‘Oh thou bright orb’ is one of Handel’s most original movements. Over a soft accompaniment of violin semiquavers Joshua, seeing that bad light may stop the battle, commands the sun to stop in its course: as it does so, all orchestral movement ceases, with the violins holding their high A for nine bars. Then, addressing the slower-moving moon, represented by the violas, he commands that too to halt. Now the whole string section is motionless, and the chorus exclaim in wonder ‘Behold! the list’ning sun his voice obeys’. Over increasing choral movement the sustained high A still continues, first in the oboes, and then, for nine long bars, in a solo trumpet: disbelieving nineteenth-century orchestral editors re-scored Handel and spread this thirty-second ‘tour-de-force-de-poumon’ between two players! At ‘They yield, they fall, they die’, the solo trumpeter, too, gratefully expires (Handel evidently had a sense of humour), and then the tutti brass enter for ‘Before our arms the scattered nations fly’. Once again the enemy are routed and flee and, as section by section the voices and instruments expire, Act II ends quietly.

Act III
Act III begins with Joshua’s position once again that of a hero now guaranteed a position in history. In ‘Hail mighty Joshua’ Handel gives the fugal entries at ‘And grateful marbles’ a notable rising theme. Achsah too is delighted in her cheerful aria ‘Happy, O thrice happy we’. Joshua proposes to divide the conquered territory amongst the tribes and is reminded by Caleb of his part in the conquest of Hebron: Joshua immediately gives this land to Caleb and his Judaean tribe. Caleb however is starting to feel his age, and Handel produces another jewel with the hymn-like ‘Shall I in Mamre’s fertile plain’ whose theme of noble resignation is enhanced by the chorus’s entry ‘For all these mercies we will sing’. Othniel reminds Caleb that one city remains unconquered. Caleb announces that it is time to hand over military matters to a younger man and, as an inducement, the hand of Achsah will be the reward for whoever can subdue the remaining city of Debir. Othniel can hardly believe his good fortune, and in the splendidly rousing ‘Place danger around me’ (as lively an alto aria as Handel ever wrote) he goes off to war. The Israelites pray for him in battle in the moving slow chorus ‘Father of mercy’ and no sooner have they completed their prayers than Joshua enters to tell the good news that Othniel has been victorious.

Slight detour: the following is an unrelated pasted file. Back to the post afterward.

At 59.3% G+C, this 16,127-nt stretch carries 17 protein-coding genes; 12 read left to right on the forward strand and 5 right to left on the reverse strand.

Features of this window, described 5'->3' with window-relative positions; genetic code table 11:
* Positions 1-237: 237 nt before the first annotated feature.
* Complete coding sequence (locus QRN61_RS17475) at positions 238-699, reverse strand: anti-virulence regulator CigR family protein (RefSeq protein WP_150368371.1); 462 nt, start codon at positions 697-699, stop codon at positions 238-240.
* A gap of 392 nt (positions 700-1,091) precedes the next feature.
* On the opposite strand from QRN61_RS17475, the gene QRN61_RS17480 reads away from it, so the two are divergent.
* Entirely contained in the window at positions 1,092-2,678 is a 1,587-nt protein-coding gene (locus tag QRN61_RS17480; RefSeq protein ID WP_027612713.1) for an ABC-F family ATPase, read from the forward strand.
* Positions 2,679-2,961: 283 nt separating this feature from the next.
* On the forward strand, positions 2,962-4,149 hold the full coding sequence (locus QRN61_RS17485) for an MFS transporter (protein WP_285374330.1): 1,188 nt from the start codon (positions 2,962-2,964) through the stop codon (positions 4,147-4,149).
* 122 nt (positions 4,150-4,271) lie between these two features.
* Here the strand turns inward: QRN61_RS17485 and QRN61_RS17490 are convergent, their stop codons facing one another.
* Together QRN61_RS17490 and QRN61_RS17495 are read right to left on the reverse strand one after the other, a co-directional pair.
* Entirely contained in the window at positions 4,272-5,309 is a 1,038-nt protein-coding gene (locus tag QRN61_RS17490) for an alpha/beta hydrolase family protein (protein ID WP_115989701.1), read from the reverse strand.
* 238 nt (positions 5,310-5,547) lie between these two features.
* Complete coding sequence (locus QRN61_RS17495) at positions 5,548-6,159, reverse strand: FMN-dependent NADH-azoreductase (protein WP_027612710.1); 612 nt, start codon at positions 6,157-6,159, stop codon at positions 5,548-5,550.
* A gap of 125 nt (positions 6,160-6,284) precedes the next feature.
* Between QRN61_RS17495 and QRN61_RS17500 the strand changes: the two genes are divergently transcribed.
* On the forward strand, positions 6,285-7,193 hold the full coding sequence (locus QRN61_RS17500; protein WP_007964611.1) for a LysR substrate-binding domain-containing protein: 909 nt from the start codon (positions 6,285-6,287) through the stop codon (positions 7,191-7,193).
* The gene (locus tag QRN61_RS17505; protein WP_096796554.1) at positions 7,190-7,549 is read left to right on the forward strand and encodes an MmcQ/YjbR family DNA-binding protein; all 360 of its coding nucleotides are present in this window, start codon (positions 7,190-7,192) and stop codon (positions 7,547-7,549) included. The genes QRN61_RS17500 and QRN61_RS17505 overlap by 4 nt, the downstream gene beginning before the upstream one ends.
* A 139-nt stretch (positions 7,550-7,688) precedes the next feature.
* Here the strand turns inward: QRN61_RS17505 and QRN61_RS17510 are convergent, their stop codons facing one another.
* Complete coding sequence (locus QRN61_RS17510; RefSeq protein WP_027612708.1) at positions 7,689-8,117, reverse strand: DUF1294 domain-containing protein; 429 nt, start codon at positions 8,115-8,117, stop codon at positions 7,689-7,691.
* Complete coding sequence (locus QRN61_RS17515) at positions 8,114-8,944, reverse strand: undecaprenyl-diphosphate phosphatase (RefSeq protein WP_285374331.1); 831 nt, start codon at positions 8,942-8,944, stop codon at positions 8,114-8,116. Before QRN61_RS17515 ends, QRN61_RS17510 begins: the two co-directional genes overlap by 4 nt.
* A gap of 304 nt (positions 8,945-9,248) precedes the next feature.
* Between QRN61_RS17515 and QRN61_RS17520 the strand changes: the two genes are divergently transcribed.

The public reaction to ‘See the conqu’ring hero comes’ when it was first heard in Joshua was one of ecstasy: Handel too knew that he had scored another bullseye. Its great success ensured that he inserted it into revivals of Judas Maccabaeus. Its formula was simple, with a three-part procession: in the first verse a ‘Chorus of Youths’, accompanied by organ ‘tasto solo’ alternate and combine with two horns: in the second verse a semi-chorus (or possibly originally two soloists, mistakenly attributed by Chrysander as being a ‘Chorus of Virgins’) are accompanied by two flutes and organ, and in the third, formal verse the entire company, minus the horns, join together. Handel’s instruction to the ‘Tamburo’ (military side drum) was quite specific: ‘ad libitum; the second time warbling’.

Achsah now is delighted too, for Caleb gives his blessing to Othniel and her marriage, and she exults in the famous aria ‘Oh had I Jubal’s lyre’. The melody dates from nearly forty years earlier, first used in the settings of Laudate pueri dating from 1706 and 1707, and then used again the year after Joshua in Solomon. (Morell’s libretto read ‘Oh had I Jubal’s sacred lyre’ which manuscripts show Handel set for a couple of phrases before he realised there was a better scansion available by missing out the ‘sacred’). Before the final exulting chorus we are allowed one more gentle love duet, ‘Oh peerless maid’, before Caleb, now as an elder statesman, announces the final chorus. ‘The great Jehova is our awful theme’ begins in block chords as a solemn hymn but quickly switches to a fugal texture. The block chords return for the end, with the final massive ‘Halleluia’ dominated, significantly when we remember their important role in the work, by ringing brass fanfares.

from notes by Robert King © 1991